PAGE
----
Learning & Teaching Modes
    This course will be taught by a combination of lectures (two per week) and tutorials (ten over the course of the semester). For full details see the Course Guide, which will be available at the beginning of the semester on the course website on MyUni.
    Workload

    The information below is provided as a guide to assist students in engaging appropriately with the course requirements.

    Hours Per Week Hours Per Semester
    2 x 1-hour lecture. 24 hours
    1 x 1-hour tutorial. 12 hours
    3 hours lecture preparation and revision (reading, taking notes, reviewing lectures). 36 hours
    3 hours tutorial preparation (reading, taking notes, preparing tutorial questions). 36 hours
    4 hours assessment work (research, planning and writing) 48 hours
    13 hours 156 hours

    Hours per week are approximate and averaged over the semester. The actual hours required will vary from week to week, and are likely to be higher in the weeks leading up to the submission of assessment.
    Learning Activities Summary
    See the Course Guide.
    Small Group Discovery Experience
    Small group discovery experience will take place in tutorials.
  • Assessment

    The University's policy on Assessment for Coursework Programs is based on the following four principles:

    1. Assessment must encourage and reinforce learning.
    2. Assessment must enable robust and fair judgements about student performance.
    3. Assessment practices must be fair and equitable to students and give them the opportunity to demonstrate what they have learned.
    4. Assessment must maintain academic standards.

    Assessment Summary
    This course will be assessed by two essays, adding up to a combined maximum of 4500 words. There will be penalties for unsatisfactory tutorial attendance. For full details see the Course Guide, which will be available at the beginning of the semester on the course website on MyUni.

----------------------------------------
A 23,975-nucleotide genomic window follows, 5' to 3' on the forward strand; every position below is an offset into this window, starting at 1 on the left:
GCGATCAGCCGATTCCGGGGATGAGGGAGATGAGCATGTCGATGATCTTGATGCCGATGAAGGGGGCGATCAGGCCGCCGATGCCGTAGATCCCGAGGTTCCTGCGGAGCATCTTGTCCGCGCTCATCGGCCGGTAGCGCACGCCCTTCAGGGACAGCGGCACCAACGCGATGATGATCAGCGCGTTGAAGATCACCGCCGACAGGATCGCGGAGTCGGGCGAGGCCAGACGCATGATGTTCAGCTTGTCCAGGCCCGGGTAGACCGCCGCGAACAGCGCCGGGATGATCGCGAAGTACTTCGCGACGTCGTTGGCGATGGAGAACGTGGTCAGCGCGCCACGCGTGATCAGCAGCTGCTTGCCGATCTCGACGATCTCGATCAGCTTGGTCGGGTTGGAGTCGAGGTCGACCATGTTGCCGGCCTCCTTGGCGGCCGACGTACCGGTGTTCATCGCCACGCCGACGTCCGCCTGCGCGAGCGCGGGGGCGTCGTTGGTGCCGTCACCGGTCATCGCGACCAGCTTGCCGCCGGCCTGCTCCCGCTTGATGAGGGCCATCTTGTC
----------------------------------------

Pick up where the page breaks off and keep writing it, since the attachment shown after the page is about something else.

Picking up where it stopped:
Assessment Detail
    See the Course Guide.
    Submission
    See the Course Guide.
    Course Grading

    Grades for your performance in this course will be awarded in accordance with the following scheme:

    M10 (Coursework Mark Scheme)
    Grade Mark Description
    FNS   Fail No Submission
    F 1-49 Fail
    P 50-64 Pass
    C 65-74 Credit
    D 75-84 Distinction
    HD 85-100 High Distinction
    CN   Continuing
    NFE   No Formal Examination
    RP   Result Pending

    Further details of the grades/results can be obtained from Examinations.

    Grade Descriptors are available which provide a general guide to the standard of work that is expected at each grade level. More information at Assessment for Coursework Programs.

    Final results for this course will be made available through Access Adelaide.

  • Student Feedback

    The University places a high priority on approaches to learning and teaching that enhance the student experience. Feedback is sought from students in a variety of ways including on-going engagement with staff, the use of online discussion boards and the use of Student Experience of Learning and Teaching (SELT) surveys as well as GOS surveys and Program reviews.

    SELTs are an important source of information to inform individual teaching practice, decisions about teaching duties, and course and program curriculum design. They enable the University to assess how effectively its learning environments and teaching practices facilitate student engagement and learning outcomes. Under the current SELT Policy (http://www.adelaide.edu.au/policies/101/) course SELTs are mandated and must be conducted at the conclusion of each term/semester/trimester for every course offering. Feedback on issues raised through course SELT surveys is made available to enrolled students through various resources (e.g. MyUni). In addition aggregated course SELT data is available.

  • Student Support
  • Policies & Guidelines
  • Fraud Awareness

    Students are reminded that in order to maintain the academic integrity of all programs and courses, the university has a zero-tolerance approach to students offering money or significant value goods or services to any staff member who is involved in their teaching or assessment. Students offering lecturers or tutors or professional staff anything more than a small token of appreciation is totally unacceptable, in any circumstances. Staff members are obliged to report all such incidents to their supervisor/manager, who will refer them for action under the university's student’s disciplinary procedures.